It does take time for a search engine (again not sure how Google handles this exactly) to establish a baseline for how a site is updated and used so SERPs and positioning should vary during this period. But if the PR angle has been played heavily then there is a possibility of meat bot links and and identical anchor text links that could have flagged the site for review. The most important thing to remember about a "by-the-book" approach is that search engine operators may be using a different book. :)
| 8:33 am on Jul 20, 2012 (gmt 0)|
My emphasis and question mark added...
|...high CTR that can be also achieved through long time adwords ads (i monitor big brands in a certain industry that now ranking at top spots in organic results even for 1 word keyword because (?) of daily top spots in adwords) |
..."ranking"? ..."because"? There may well be all sorts of correlations. Some studies have suggested a symbiotic effect between top organic and AdWords CTR, but I don't think we can simply extend this automatically to a ranking cause.
We might be able to explain ad position, eg, with ongoing searcher satisfaction with the brand, or perhaps it's due to excessive ad spend. We might similarly be able to correlate organic rankings with exposure in all channels and thus with traffic derived from that exposure... but I think it's safe to say that without user engagement and satisfaction, exposure by itself may not translate into better rankings. I don't want us to take this discussion off topic, though. How do you relate these factors to the question of why these particular sites might have dropped?
With regard to the shuffling, I'm very curious about the traffic patterns the OP observed. They may suggest another aspect of the Google algo evaluation process, and they may or may not relate to the patterns of traffic shaping and throttling that we've discussed as "traffic shaping"....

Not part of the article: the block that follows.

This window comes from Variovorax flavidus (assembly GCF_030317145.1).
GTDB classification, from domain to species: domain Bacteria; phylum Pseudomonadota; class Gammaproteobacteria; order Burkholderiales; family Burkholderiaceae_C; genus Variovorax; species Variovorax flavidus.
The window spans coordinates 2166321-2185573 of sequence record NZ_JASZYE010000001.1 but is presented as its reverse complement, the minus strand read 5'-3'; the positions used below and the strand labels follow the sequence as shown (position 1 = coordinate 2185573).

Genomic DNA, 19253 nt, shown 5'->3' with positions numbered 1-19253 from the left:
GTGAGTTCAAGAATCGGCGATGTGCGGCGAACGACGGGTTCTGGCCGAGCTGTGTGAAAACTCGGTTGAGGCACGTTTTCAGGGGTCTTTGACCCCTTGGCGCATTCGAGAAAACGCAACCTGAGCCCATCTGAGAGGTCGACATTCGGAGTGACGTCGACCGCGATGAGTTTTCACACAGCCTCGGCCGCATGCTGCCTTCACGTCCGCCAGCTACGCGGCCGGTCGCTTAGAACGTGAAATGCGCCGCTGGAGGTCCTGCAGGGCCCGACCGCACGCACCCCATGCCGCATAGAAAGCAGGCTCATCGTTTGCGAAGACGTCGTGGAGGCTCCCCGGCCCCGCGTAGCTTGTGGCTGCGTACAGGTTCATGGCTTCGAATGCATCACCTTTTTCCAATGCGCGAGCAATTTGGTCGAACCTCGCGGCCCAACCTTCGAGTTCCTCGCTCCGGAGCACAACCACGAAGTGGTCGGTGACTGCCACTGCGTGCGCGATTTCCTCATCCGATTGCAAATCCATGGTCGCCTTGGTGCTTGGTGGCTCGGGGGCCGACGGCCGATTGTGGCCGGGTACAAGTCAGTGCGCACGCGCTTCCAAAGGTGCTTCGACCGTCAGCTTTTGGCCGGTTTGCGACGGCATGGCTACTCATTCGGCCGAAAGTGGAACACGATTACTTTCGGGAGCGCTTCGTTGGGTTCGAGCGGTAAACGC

Zombie Traffic and Traffic Shaping - Analysis
There's no question in my mind that constant shuffling we see in many forms is related to high speed statistical sampling, and I very much agree with tedster that there is some very heavy duty logic behind it. Beyond the inevitable latency that's going to occur in a multi-database system of Google's size, it's in no way random.
| 9:16 am on Jul 20, 2012 (gmt 0)|
jmccormac - Thanks very much for posting that.
|(the main post is in the supporters section of the site here) |
For those who are WebmasterWorld supporters, the more extended post from about a month ago is available in this thread in the supporter's Google SEO forum...
What is a natural link profile?
For more detail on the idea of "spikiness" in the Google historical data patent that I was referring to, see this archived discussion from 2005...
New Google Patent Details Many Google Techniques
From the patent...
|While a spiky rate of growth in the number of back links may be a factor used by search engine 125 to score documents, it may also signal an attempt to spam search engine.... |
Just to throw out some thoughts for consideration... were the patterns of link growth to the sites in question far enough outside normal patterns to have been flagged as "spiky", thus prompting further tests?
And were there any patterns in the "shuffling" or traffic observed that might suggest what Google was trying to measure? Any stats on visitor engagement with the site during the times of the test? Was Google trying to evaluate, eg, whether the notoriety the site was receiving was based on wide appeal or on heavy duty promotion?
|I feel like we approached these by-the-book. |
Possibly, the definition of "by-the-book" could be changing.
| This 34 message thread spans 2 pages: 34 (  2 ) > > |